So, we have some general rules in place. I need to finalize armor and the death table, but the rest is ok.
That brings us to the classes. Remember that we're only going to 6th level, so anything beyond 6th is assumed deleted. The main thrust of these changes is to put magic in a less powerful place in terms of raw damage output and to limit the overly simple and boring problem-solving ability of certain spells or the overabundance of spells available to certain classes all the time.
That may sound overly harsh, or that I'm picking on magic users. Maybe I am, but I don't think so. Here's why. Almost every class has access to spells of some sort. Even fighters can gain spells if they like. If your game includes multiclassing, then any PC can have spells. That reminds me, no multiclassing in LowDnD (TM). Because of the ubiquity of magic across classes, every class is receiving some new limitations and it should balance out.
The second reason why limiting magic is ok is that the style of game I plan to run from the GM side when using LowDnD rules is an OSR style gold for xp, orthogonal problem solving based game. Magic becomes extremely useful in such a game and creative uses for niche spells become the main use for magic. When an entire encouter/room can be completed by pulling a lever on the far side of a spike pit, mage hand can't just be a cantrip, but it also feels really cool and empowering and useful when you have mage hand prepared. In base DnD, magic is only useful for shooting fireballs. One could convincingly make the case that having access to magic in an old-school style problem solving based game is a much greater benefit than having access to magic in base DnD where damage is the primary purpose. That's why I'm nerfing it into the abyss.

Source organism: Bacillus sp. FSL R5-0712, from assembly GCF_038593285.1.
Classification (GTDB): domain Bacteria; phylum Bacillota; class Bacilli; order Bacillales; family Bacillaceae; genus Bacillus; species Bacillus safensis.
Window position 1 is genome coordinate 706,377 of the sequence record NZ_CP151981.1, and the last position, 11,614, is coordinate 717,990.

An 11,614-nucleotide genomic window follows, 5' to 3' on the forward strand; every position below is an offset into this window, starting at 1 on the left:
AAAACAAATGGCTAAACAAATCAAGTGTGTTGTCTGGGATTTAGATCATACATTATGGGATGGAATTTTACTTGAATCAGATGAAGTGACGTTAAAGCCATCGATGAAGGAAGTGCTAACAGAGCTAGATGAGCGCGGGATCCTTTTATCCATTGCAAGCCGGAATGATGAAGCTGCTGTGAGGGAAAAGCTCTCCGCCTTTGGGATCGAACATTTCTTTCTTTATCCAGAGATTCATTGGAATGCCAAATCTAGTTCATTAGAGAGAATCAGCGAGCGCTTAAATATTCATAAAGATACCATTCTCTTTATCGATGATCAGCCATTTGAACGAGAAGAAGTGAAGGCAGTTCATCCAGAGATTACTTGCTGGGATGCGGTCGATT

A final point while I'm thinking about it, magic in base DnD just comes out of nowhere. You survive long enough to level? Gain some spells. You swear an oath? Gain some spells. blah blah blah. Gain some spells. They are learned out of nowhere. This is a huge missed opportunity. I want spells to be tied into the world somehow. They come from a being which grants power, or are the result of some effort like appeasing a patron or taking a journey to a confluence of lay lines, etc. That said, there is utility in just getting a little magic on leveling up as you learn from your experiences, so I won't totally take it away.
Get on with it:
Barbarian: Fine as is. How interesting.
- Requires good standing with church to cast. This tangles them up with all worts of people which is great DM material. Likely this is a local representative of the deity which has their own aims and can bring them into conflict. Can be a faithful representative or corrupt. Both are interesting. I'd lean toward the opposite of the cleric. If they are murdohobos, then the representative if faithful, etc.
- Start with domain spells and 1 additional spell chosen from cleric spell list
- Only learn domain spells upon leveling
- Return relics to church to roll for more cleric spells
- Complete quest to be granted specific spell from church leaders/god
- Gain 1 spell per level for which you have slots
- Learn more spells by appeasing spirits in new lands. This similarly tangles the druid up with the spirits of the wilderness which may make demands and bring their troubles to the druid at any time. They might take magic back if provoked as well.
- Circle of Land doesn't exist
- Can attune to the landscape you are in to gain the circle spells for that location which you have the level to acquire. Retain these spells until you attune to a new land. This lets the druid fly off to the nearby mountains to commune with the wind to gain specific spells which they need to overcome specific challenges they are facing now in the desert, etc.
- Plate is crazy expensive. Probably shouldn't get till 5th or 6th level. This obviously affects other classes as well.
- At lvl2 gain one spell from paladin spell list, afterward gain oath spells only
- Can take aura of warding at 7th level instead of feat.
- Option 1 is no arcane trickster
- Option 2 is arcane trickster learns Mage Hand and 2 cantrips at level 3 and Mage Hand is a level 1 spell.
- Non-magic version from Unearthed Arcana is pretty ok
- No Devil's Sight, or maybe 1/rest for 10 minutes
- Learning a new spell requires fulfilling wish from patron or other otherworldly being. If you are a warlock, these entities will make themselves known to you similar to nature spirits for druids. Maybe an exorcism or... reverse exorcism(?) grants you a favor from the spirit which manifests in the form of a warlock ability or spell.
- Only learn spells from specialty school when leveling
- Any spell can be added to book if found in written form.